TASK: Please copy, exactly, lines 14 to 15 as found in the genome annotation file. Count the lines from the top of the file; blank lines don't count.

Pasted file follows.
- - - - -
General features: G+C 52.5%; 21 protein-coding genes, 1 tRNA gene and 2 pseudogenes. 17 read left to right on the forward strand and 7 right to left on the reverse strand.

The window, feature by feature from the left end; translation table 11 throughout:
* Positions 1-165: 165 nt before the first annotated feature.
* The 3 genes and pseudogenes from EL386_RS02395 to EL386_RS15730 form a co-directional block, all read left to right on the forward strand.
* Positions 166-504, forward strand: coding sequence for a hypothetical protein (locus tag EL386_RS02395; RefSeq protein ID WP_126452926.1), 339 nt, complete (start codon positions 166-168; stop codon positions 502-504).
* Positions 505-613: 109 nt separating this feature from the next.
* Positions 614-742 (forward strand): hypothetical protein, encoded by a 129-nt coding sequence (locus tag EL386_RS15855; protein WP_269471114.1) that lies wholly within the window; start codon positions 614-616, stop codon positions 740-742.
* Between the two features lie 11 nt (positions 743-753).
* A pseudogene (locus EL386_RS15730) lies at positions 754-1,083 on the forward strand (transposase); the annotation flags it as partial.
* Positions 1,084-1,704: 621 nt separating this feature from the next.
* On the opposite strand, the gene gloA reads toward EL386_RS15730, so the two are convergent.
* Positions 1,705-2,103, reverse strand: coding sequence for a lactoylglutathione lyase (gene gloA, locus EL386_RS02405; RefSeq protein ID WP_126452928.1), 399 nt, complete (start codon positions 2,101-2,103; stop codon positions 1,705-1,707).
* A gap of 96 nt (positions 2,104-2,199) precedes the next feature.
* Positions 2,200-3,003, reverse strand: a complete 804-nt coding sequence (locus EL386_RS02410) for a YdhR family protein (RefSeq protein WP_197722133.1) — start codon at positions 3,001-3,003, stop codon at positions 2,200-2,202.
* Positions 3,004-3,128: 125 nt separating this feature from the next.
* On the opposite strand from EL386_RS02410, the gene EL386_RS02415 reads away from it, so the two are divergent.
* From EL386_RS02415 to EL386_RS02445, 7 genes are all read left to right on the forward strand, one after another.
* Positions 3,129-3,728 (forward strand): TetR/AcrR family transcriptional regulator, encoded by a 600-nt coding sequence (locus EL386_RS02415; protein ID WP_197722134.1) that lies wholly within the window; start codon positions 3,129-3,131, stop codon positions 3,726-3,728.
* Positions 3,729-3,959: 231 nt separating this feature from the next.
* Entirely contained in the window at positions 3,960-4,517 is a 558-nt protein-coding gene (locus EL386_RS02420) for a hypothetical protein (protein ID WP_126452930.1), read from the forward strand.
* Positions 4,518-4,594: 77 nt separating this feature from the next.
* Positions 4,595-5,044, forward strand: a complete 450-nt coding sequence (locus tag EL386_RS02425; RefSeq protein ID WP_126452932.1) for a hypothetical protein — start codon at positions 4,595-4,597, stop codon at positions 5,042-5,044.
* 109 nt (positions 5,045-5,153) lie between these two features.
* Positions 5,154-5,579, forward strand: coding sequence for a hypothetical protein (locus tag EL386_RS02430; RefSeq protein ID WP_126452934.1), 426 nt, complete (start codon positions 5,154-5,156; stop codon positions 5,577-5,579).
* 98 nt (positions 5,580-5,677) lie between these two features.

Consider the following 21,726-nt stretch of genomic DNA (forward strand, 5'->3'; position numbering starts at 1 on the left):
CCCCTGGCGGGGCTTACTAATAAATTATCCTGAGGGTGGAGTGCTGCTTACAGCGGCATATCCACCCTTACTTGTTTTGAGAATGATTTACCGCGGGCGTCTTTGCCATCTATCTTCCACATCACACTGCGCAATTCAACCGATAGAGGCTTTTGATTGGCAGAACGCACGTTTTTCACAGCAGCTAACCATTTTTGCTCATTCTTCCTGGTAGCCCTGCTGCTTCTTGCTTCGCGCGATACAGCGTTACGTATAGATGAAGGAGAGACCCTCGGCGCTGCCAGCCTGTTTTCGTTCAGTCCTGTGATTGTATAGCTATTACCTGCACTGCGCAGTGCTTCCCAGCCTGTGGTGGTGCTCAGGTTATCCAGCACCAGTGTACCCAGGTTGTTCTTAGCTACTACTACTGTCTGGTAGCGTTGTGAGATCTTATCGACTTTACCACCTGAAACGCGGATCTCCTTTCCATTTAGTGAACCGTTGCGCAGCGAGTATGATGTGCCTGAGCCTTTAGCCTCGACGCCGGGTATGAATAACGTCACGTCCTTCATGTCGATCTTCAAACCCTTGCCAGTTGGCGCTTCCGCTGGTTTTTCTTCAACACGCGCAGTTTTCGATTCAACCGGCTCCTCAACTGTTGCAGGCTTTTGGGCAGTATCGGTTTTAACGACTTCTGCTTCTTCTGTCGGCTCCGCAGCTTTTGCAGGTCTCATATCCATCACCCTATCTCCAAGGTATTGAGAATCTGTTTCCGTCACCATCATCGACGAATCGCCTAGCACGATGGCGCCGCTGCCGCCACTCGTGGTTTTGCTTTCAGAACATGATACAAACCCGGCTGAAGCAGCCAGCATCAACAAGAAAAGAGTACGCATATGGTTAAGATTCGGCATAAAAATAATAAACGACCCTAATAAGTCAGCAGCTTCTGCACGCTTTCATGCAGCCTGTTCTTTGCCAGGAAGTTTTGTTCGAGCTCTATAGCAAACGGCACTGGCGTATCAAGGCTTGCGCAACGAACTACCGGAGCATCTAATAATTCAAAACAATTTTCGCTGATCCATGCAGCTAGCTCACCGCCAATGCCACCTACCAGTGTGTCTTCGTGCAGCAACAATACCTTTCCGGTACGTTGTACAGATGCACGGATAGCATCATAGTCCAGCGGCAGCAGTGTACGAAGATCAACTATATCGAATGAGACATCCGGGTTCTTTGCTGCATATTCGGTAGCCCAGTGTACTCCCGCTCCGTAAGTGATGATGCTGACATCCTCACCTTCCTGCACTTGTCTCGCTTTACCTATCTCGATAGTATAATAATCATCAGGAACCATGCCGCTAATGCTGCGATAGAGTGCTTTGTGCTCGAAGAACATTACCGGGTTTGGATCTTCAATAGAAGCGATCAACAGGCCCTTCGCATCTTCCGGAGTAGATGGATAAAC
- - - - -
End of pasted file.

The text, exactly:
* Positions 2,200-3,003, reverse strand: a complete 804-nt coding sequence (locus EL386_RS02410) for a YdhR family protein (RefSeq protein WP_197722133.1) — start codon at positions 3,001-3,003, stop codon at positions 2,200-2,202.
* Positions 3,004-3,128: 125 nt separating this feature from the next.